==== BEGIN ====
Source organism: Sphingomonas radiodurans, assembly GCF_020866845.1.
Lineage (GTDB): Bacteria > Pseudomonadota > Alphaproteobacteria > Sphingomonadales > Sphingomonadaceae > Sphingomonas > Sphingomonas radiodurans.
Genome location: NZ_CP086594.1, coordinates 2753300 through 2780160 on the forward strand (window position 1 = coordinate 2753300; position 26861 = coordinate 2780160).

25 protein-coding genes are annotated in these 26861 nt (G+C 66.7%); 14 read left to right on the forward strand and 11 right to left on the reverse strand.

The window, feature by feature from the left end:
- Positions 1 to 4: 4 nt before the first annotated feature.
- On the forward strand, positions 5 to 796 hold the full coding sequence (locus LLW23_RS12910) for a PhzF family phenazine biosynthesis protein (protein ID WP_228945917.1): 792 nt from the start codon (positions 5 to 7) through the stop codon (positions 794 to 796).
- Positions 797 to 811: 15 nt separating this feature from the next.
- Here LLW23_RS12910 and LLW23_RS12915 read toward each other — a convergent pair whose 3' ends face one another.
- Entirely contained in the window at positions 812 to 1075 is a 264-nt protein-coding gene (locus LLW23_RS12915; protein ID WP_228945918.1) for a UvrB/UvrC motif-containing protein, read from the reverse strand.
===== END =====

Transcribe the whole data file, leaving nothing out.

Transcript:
Source organism: Sphingomonas radiodurans, assembly GCF_020866845.1.
Lineage (GTDB): Bacteria > Pseudomonadota > Alphaproteobacteria > Sphingomonadales > Sphingomonadaceae > Sphingomonas > Sphingomonas radiodurans.
Genome location: NZ_CP086594.1, coordinates 2753300 through 2780160 on the forward strand (window position 1 = coordinate 2753300; position 26861 = coordinate 2780160).

25 protein-coding genes are annotated in these 26861 nt (G+C 66.7%); 14 read left to right on the forward strand and 11 right to left on the reverse strand.

The window, feature by feature from the left end:
- Positions 1 to 4: 4 nt before the first annotated feature.
- On the forward strand, positions 5 to 796 hold the full coding sequence (locus LLW23_RS12910) for a PhzF family phenazine biosynthesis protein (protein ID WP_228945917.1): 792 nt from the start codon (positions 5 to 7) through the stop codon (positions 794 to 796).
- Positions 797 to 811: 15 nt separating this feature from the next.
- Here LLW23_RS12910 and LLW23_RS12915 read toward each other — a convergent pair whose 3' ends face one another.
- Entirely contained in the window at positions 812 to 1075 is a 264-nt protein-coding gene (locus LLW23_RS12915; protein ID WP_228945918.1) for a UvrB/UvrC motif-containing protein, read from the reverse strand.